Sunday, December 14, 2014

Angelic Latke Music

Pastor’s sermon last Sunday asked us to pay attention to the message of angels.  I thought it was an excellent sermon – it’s hard to make a new point about the Age Old Story of Christmas, but for me it was jarring.  For the past few weeks and months I think I’ve been getting some messages, possibly from angels.  When I say angels, I don’t mean winged humanoids dressed in frilly clothes, or humanoids with perfectly pleasant behavior.  I mean people with a message from God.

Back in November, I read a disturbing article in The New Yorker about a black teen who was accused of a crime and spent three years in jail before the case was dismissed.  I could not help wondering if the outcome would have been the same if the kid were white.

Before and after reading that, there were events in Ferguson, Staten Island, Cleveland…

This Thursday I went to a Presbytery meeting, where we spent an hour in an ongoing examination of the cost of racism. 

There is not liberty and justice for all, in this land.  That’s the angels’ simple message. But they have not told me what a white middle-aged suburban woman can do about it.

On Friday I had to get started on making potato latkes.  This is an annual ritual in which potato shards and a thin layer of oil get distributed all over the kitchen. This time, rather than live-streaming the latkes straight to the plates of hungry people, I was cooking them solo, to freeze for the synagogue Hanukkah dinner next week.   I needed some music for the next 1 ½ hours of potato mayhem.  What better expression of “December dilemma” than to listen to Handel’s Messiah (Christmas portion) while cooking Jewish holiday food?

To the strains of “Comfort ye, my people,” I cried over the chopping of the onion.  With “Every valley shall be exalted… and the rough places plain,” I was peeling the rough skin and bumps off the potatoes.  “And he shall purify” the extra starch out of the shredded potatoes. 

I added the other ingredients, but the batter looked a bit weird.  Just when we got to “The people who walked in darkness have seen a great light,” it dawned on me that I had forgotten to add the flour.
Latke batter.  Purists would probably use only
 matzo meal rather than flour.  I didn't feel like rooting around
in the basement to find the matzo meal.

Soon, the oil was heating up, and an angel of the Lord appeared to shepherds, who were “sore afraid.”  Angels again! The shepherds’ fear reminded me of the Cost of Racism discussion.  Fear lies at the heart of racism.  Some people have paid a heavy, heavy price.  I am afraid to do anything about it, and besides, I am not sure what to do about it. 

At first, I made only 3 latkes at a time, so as
 to not get distracted and burn them.
I started the process of frying the latkes.  I hit my stride when the music got to “Come unto him, all ye that labor.”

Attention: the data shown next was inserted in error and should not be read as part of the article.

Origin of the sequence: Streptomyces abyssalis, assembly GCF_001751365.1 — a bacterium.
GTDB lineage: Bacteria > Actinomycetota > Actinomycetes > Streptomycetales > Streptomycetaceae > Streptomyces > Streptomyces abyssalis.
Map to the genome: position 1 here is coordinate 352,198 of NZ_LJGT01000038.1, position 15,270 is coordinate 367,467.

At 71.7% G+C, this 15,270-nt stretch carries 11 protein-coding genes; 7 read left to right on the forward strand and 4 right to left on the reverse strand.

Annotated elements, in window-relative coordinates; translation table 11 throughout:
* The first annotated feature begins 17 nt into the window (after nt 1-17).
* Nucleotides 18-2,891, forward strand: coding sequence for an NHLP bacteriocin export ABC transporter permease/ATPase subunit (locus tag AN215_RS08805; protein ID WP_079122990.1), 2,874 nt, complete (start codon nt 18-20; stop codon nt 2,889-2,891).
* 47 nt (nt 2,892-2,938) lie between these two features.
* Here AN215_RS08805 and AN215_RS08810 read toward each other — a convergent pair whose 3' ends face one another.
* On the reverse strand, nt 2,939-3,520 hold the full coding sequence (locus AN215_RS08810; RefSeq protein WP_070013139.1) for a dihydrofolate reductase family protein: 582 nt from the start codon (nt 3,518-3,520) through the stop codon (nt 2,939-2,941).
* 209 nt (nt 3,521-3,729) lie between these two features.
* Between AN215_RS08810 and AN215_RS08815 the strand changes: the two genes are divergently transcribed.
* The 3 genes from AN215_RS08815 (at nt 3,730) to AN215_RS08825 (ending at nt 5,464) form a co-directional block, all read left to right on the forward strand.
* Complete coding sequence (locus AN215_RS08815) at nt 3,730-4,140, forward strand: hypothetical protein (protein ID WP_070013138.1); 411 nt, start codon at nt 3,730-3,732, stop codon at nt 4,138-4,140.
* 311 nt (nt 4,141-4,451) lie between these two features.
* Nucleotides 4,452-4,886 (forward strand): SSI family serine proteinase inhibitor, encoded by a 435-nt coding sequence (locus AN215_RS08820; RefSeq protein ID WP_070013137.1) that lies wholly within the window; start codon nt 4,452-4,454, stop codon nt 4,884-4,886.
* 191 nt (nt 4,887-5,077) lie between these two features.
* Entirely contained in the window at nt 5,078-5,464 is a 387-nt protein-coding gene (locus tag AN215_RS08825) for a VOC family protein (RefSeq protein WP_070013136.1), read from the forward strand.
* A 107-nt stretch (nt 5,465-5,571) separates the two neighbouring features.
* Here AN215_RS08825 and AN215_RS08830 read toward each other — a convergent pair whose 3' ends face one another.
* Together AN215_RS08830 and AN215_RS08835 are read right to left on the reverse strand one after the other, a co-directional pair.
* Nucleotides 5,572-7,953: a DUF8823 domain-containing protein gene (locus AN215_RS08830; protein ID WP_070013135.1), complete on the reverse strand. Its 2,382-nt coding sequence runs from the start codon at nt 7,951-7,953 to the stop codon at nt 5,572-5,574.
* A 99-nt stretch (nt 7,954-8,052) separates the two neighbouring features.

Twelve precious latkes, ready to freeze.  Of course, I measured
them, because in my experience with Jewish food,
By the time I had twelve latkes ready to go in the freezer, we were beyond the Christmas portion of the oratorio – moving beyond glory, light, and joy.  “A man of sorrows and acquainted with grief” made me think of the grief of the mothers of these young men who have been killed.  Of the grief of police officers who have the difficult task of maintaining safety and order, who have to deal with frightening situations all the time.

What would That Man of Sorrows have to say about us?  About me?

See the jelly roll pan of latkes in the freezer?  I get such
grief from the family for using the jelly roll pan
for anything BUT making jelly roll.
But it's perfect for freezing latkes.

I ended up putting 30 latkes in the freezer.  The crowd on Tuesday will probably consume about 500 latkes. My effort is just a drop in the bucket, and yet it is more effective than I feel I could be against racial injustice.  It is not time, yet, for the Hallelujah Chorus.

I don’t know where the angels’ messages will lead me.  For now, I am just doing some reading.  I have started The New Jim Crow: Mass Incarceration in the Age of Colorblindness, by Michelle Alexander.  I’d welcome other reading suggestions on the topic.  Having said that, I have to delay more consideration of this serious issue because I must spend every waking minute in the next week either practicing the piano or making latkes. 

The aftermath of latke making.

Saturday, December 6, 2014

Beautiful Baking

On Thursday I thought I would make this edible Christmas craft.  It looked so easy.

I tried following the directions, honestly.   Basically this: Lay out the candy canes on a tray. Melt chocolate and put it inside a piping bag or a heavy-duty plastic bag with the corner cut off. Then squeeze the chocolate into the center of the heart shape.